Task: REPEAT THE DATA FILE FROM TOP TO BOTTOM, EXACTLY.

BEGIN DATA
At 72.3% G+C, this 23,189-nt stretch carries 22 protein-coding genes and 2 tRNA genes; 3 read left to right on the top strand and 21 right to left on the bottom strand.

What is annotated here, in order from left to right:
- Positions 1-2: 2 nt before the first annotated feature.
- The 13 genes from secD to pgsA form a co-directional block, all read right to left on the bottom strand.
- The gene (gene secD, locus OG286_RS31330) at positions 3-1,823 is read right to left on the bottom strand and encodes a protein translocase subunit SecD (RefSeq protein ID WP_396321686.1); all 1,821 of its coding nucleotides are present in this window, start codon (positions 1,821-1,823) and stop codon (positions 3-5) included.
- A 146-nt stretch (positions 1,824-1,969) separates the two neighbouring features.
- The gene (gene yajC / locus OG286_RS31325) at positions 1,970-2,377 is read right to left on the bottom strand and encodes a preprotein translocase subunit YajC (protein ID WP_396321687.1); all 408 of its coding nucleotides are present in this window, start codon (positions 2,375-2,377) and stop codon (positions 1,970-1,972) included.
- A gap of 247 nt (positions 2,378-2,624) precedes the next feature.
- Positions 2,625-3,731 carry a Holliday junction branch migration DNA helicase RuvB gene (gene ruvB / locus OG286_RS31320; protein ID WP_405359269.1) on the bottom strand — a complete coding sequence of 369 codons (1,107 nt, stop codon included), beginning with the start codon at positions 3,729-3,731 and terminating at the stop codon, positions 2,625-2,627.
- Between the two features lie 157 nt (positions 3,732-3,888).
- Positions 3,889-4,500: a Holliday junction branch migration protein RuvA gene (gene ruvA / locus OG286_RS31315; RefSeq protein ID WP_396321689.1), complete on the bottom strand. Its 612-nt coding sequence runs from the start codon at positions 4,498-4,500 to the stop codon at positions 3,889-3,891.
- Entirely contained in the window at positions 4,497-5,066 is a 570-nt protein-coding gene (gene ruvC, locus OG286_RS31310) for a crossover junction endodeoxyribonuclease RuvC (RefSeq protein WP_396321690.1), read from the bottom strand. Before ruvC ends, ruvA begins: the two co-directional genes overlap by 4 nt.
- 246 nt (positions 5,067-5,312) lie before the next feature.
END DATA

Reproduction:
At 72.3% G+C, this 23,189-nt stretch carries 22 protein-coding genes and 2 tRNA genes; 3 read left to right on the top strand and 21 right to left on the bottom strand.

What is annotated here, in order from left to right:
- Positions 1-2: 2 nt before the first annotated feature.
- The 13 genes from secD to pgsA form a co-directional block, all read right to left on the bottom strand.
- The gene (gene secD, locus OG286_RS31330) at positions 3-1,823 is read right to left on the bottom strand and encodes a protein translocase subunit SecD (RefSeq protein ID WP_396321686.1); all 1,821 of its coding nucleotides are present in this window, start codon (positions 1,821-1,823) and stop codon (positions 3-5) included.
- A 146-nt stretch (positions 1,824-1,969) separates the two neighbouring features.
- The gene (gene yajC / locus OG286_RS31325) at positions 1,970-2,377 is read right to left on the bottom strand and encodes a preprotein translocase subunit YajC (protein ID WP_396321687.1); all 408 of its coding nucleotides are present in this window, start codon (positions 2,375-2,377) and stop codon (positions 1,970-1,972) included.
- A gap of 247 nt (positions 2,378-2,624) precedes the next feature.
- Positions 2,625-3,731 carry a Holliday junction branch migration DNA helicase RuvB gene (gene ruvB / locus OG286_RS31320; protein ID WP_405359269.1) on the bottom strand — a complete coding sequence of 369 codons (1,107 nt, stop codon included), beginning with the start codon at positions 3,729-3,731 and terminating at the stop codon, positions 2,625-2,627.
- Between the two features lie 157 nt (positions 3,732-3,888).
- Positions 3,889-4,500: a Holliday junction branch migration protein RuvA gene (gene ruvA / locus OG286_RS31315; RefSeq protein ID WP_396321689.1), complete on the bottom strand. Its 612-nt coding sequence runs from the start codon at positions 4,498-4,500 to the stop codon at positions 3,889-3,891.
- Entirely contained in the window at positions 4,497-5,066 is a 570-nt protein-coding gene (gene ruvC, locus OG286_RS31310) for a crossover junction endodeoxyribonuclease RuvC (RefSeq protein WP_396321690.1), read from the bottom strand. Before ruvC ends, ruvA begins: the two co-directional genes overlap by 4 nt.
- 246 nt (positions 5,067-5,312) lie before the next feature.